Urban Dictionary research shows English evolving

The slang dictionary offers a radical alternative to traditionally edited dictionaries.
The slang dictionary offers a radical alternative to traditionally edited dictionaries. Photo credit: Getty

Researchers are studying Urban Dictionary to understand how language is changing.

The slang dictionary, made up of crowd-sourced words and definitions, offers a radical alternative to traditionally edited dictionaries.

Now, UK scholars are digging into the online site to see how English works.

"Over time, new words enter the lexicon, others become obsolete and existing words acquire new meanings," the researchers' media release says.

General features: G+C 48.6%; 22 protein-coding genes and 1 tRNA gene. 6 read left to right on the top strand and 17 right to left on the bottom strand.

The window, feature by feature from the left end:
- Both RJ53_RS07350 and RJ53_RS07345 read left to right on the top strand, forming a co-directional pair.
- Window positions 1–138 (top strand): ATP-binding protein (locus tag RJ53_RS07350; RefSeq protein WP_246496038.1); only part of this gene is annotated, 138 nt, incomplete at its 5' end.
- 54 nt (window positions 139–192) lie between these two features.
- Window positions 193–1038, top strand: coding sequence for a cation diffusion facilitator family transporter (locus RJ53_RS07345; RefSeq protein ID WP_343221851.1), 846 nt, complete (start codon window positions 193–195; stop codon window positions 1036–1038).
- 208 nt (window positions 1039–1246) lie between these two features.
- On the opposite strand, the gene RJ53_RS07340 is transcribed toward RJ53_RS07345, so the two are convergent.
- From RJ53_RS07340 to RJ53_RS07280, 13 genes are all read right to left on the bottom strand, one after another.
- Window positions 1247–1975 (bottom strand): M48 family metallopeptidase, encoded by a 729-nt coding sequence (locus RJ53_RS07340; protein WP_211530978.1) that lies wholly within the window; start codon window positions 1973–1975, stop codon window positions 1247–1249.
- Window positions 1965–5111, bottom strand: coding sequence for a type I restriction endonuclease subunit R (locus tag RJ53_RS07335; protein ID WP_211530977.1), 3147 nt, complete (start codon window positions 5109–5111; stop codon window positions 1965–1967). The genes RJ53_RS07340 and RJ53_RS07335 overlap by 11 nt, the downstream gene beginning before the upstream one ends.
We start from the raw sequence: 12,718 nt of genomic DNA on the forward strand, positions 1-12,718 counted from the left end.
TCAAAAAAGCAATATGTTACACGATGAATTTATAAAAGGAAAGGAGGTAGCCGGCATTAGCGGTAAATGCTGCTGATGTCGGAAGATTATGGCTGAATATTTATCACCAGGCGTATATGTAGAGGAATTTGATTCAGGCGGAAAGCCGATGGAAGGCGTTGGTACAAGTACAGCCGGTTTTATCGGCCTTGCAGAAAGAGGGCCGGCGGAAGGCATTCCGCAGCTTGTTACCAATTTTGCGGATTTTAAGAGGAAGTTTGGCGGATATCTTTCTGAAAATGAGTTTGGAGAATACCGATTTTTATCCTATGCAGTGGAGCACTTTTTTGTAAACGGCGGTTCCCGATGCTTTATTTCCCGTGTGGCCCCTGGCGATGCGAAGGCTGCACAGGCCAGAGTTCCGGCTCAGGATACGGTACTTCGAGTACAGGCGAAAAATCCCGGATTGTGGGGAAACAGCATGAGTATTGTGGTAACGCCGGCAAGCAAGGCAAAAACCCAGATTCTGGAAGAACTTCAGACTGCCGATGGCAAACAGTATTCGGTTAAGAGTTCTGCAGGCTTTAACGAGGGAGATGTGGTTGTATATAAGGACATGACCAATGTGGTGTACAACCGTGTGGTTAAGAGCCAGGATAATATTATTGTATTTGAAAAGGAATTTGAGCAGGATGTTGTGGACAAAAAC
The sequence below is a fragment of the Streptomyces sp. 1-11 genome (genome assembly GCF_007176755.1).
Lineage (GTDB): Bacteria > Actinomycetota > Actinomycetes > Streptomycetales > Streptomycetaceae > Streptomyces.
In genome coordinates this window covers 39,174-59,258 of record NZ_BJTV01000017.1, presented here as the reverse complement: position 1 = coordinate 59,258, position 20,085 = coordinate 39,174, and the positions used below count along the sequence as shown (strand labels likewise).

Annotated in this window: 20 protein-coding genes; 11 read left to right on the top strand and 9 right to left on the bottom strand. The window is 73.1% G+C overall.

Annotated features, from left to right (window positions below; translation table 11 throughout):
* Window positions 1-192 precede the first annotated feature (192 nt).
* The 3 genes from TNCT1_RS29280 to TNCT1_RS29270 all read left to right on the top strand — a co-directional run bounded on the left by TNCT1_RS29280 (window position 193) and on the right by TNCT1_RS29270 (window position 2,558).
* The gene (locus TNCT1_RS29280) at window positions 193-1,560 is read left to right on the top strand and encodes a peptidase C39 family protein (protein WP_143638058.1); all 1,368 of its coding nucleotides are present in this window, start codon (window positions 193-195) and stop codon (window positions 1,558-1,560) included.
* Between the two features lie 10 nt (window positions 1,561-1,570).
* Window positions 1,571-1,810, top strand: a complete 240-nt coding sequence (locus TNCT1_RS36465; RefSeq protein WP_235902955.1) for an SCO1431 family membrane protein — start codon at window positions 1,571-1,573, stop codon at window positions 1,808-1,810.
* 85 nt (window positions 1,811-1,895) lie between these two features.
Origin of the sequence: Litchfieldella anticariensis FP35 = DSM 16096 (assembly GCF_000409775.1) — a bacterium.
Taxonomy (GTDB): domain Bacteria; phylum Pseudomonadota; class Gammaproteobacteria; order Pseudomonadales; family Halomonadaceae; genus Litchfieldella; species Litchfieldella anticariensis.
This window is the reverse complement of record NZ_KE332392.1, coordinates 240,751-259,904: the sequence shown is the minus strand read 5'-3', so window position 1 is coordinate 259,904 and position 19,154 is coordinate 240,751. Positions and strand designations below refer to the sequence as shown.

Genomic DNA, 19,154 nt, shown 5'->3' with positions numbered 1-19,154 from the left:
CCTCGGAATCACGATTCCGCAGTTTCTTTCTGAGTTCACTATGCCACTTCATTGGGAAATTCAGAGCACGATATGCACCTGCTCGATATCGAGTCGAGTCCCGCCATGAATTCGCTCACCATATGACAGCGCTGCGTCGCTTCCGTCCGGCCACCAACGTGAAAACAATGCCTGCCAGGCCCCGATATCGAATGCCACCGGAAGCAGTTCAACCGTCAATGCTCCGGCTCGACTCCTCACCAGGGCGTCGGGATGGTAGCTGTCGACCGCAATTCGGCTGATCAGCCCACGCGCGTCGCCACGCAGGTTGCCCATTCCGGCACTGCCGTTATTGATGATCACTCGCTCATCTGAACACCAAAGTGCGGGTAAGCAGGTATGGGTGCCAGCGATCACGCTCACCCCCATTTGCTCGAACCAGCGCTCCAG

"We measure a high presence of opinion-focused entries, as opposed to the meaning-focused entries that we expect from traditional dictionaries. Furthermore, Urban Dictionary covers many informal, unfamiliar words as well as proper nouns."

The website has hosted some of the younger generation's most popular words before they became famous - including terms like "selfie", and "on fleek".

"Because it has a much lower threshold for entries to be added than traditional dictionaries (meaning entries can be added faster), UK researchers are using it to track how language is changing," the researchers' media release says.

"They note 'selfie' didn't make its way into the Oxford Dictionary until 2013, but it was first spotted in Urban Dictionary in 2009, and as of July 2016 had 76 entries. The researchers were also able to track the rise of 'on fleek' in 2014 based on the number of Urban Dictionary entries."

Newshub.